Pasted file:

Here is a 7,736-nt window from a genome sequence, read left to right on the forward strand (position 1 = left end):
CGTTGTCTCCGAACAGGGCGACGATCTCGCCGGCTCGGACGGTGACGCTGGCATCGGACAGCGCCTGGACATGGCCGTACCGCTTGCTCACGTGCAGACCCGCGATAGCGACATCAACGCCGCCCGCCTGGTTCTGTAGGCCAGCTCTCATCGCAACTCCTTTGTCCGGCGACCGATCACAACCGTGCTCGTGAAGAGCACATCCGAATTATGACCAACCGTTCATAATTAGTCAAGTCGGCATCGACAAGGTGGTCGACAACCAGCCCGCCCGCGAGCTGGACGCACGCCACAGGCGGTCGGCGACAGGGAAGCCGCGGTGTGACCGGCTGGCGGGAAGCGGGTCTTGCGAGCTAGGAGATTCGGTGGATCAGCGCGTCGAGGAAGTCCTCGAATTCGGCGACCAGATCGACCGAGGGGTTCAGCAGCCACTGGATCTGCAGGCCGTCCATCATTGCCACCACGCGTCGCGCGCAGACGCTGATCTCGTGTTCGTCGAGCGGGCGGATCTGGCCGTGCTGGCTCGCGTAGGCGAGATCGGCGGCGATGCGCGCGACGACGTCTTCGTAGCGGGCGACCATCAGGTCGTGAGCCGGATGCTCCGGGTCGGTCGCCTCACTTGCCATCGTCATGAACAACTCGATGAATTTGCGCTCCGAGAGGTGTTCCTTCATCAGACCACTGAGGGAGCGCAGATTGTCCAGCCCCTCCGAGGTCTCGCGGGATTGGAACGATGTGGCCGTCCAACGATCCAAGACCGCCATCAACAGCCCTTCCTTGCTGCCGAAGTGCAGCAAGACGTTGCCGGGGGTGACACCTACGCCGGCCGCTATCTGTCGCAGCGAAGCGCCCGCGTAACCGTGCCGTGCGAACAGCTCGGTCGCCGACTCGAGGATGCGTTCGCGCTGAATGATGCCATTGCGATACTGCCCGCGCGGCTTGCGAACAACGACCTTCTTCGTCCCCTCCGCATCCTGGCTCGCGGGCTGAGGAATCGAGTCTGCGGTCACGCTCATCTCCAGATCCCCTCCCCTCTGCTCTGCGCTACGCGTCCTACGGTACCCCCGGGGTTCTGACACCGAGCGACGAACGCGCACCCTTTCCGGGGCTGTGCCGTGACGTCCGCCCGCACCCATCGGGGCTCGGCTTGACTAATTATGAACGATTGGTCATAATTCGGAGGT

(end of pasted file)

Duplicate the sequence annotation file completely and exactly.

Here is a 7,736-nt window from a genome sequence, read left to right on the forward strand (position 1 = left end):
CGTTGTCTCCGAACAGGGCGACGATCTCGCCGGCTCGGACGGTGACGCTGGCATCGGACAGCGCCTGGACATGGCCGTACCGCTTGCTCACGTGCAGACCCGCGATAGCGACATCAACGCCGCCCGCCTGGTTCTGTAGGCCAGCTCTCATCGCAACTCCTTTGTCCGGCGACCGATCACAACCGTGCTCGTGAAGAGCACATCCGAATTATGACCAACCGTTCATAATTAGTCAAGTCGGCATCGACAAGGTGGTCGACAACCAGCCCGCCCGCGAGCTGGACGCACGCCACAGGCGGTCGGCGACAGGGAAGCCGCGGTGTGACCGGCTGGCGGGAAGCGGGTCTTGCGAGCTAGGAGATTCGGTGGATCAGCGCGTCGAGGAAGTCCTCGAATTCGGCGACCAGATCGACCGAGGGGTTCAGCAGCCACTGGATCTGCAGGCCGTCCATCATTGCCACCACGCGTCGCGCGCAGACGCTGATCTCGTGTTCGTCGAGCGGGCGGATCTGGCCGTGCTGGCTCGCGTAGGCGAGATCGGCGGCGATGCGCGCGACGACGTCTTCGTAGCGGGCGACCATCAGGTCGTGAGCCGGATGCTCCGGGTCGGTCGCCTCACTTGCCATCGTCATGAACAACTCGATGAATTTGCGCTCCGAGAGGTGTTCCTTCATCAGACCACTGAGGGAGCGCAGATTGTCCAGCCCCTCCGAGGTCTCGCGGGATTGGAACGATGTGGCCGTCCAACGATCCAAGACCGCCATCAACAGCCCTTCCTTGCTGCCGAAGTGCAGCAAGACGTTGCCGGGGGTGACACCTACGCCGGCCGCTATCTGTCGCAGCGAAGCGCCCGCGTAACCGTGCCGTGCGAACAGCTCGGTCGCCGACTCGAGGATGCGTTCGCGCTGAATGATGCCATTGCGATACTGCCCGCGCGGCTTGCGAACAACGACCTTCTTCGTCCCCTCCGCATCCTGGCTCGCGGGCTGAGGAATCGAGTCTGCGGTCACGCTCATCTCCAGATCCCCTCCCCTCTGCTCTGCGCTACGCGTCCTACGGTACCCCCGGGGTTCTGACACCGAGCGACGAACGCGCACCCTTTCCGGGGCTGTGCCGTGACGTCCGCCCGCACCCATCGGGGCTCGGCTTGACTAATTATGAACGATTGGTCATAATTCGGAGGT